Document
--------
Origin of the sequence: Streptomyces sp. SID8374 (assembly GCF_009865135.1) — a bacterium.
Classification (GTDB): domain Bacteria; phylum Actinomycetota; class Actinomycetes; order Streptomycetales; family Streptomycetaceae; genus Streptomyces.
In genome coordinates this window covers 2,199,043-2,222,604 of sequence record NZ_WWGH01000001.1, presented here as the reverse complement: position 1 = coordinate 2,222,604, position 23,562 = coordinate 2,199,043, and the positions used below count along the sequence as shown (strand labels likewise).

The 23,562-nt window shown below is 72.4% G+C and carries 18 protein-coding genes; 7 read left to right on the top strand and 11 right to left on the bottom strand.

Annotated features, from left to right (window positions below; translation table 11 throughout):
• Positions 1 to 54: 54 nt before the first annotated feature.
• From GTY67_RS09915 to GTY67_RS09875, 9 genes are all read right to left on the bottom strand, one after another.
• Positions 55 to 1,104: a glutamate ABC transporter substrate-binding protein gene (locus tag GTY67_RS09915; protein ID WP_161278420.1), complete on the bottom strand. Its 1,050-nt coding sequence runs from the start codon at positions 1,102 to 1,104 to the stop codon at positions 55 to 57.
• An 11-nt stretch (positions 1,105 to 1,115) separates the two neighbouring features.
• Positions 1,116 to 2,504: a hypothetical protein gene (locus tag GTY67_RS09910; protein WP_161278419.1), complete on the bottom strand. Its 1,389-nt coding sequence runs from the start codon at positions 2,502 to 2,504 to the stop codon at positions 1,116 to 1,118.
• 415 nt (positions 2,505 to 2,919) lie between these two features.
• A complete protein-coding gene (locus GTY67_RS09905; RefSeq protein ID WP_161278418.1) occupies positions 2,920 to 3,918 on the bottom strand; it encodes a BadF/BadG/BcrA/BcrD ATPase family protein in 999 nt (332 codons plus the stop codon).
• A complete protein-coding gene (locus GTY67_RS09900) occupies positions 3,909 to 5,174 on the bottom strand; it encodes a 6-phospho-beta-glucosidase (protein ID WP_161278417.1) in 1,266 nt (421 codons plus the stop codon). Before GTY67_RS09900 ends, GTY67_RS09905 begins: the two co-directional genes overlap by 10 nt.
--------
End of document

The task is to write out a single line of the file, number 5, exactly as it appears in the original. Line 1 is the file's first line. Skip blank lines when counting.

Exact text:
Annotated features, from left to right (window positions below; translation table 11 throughout):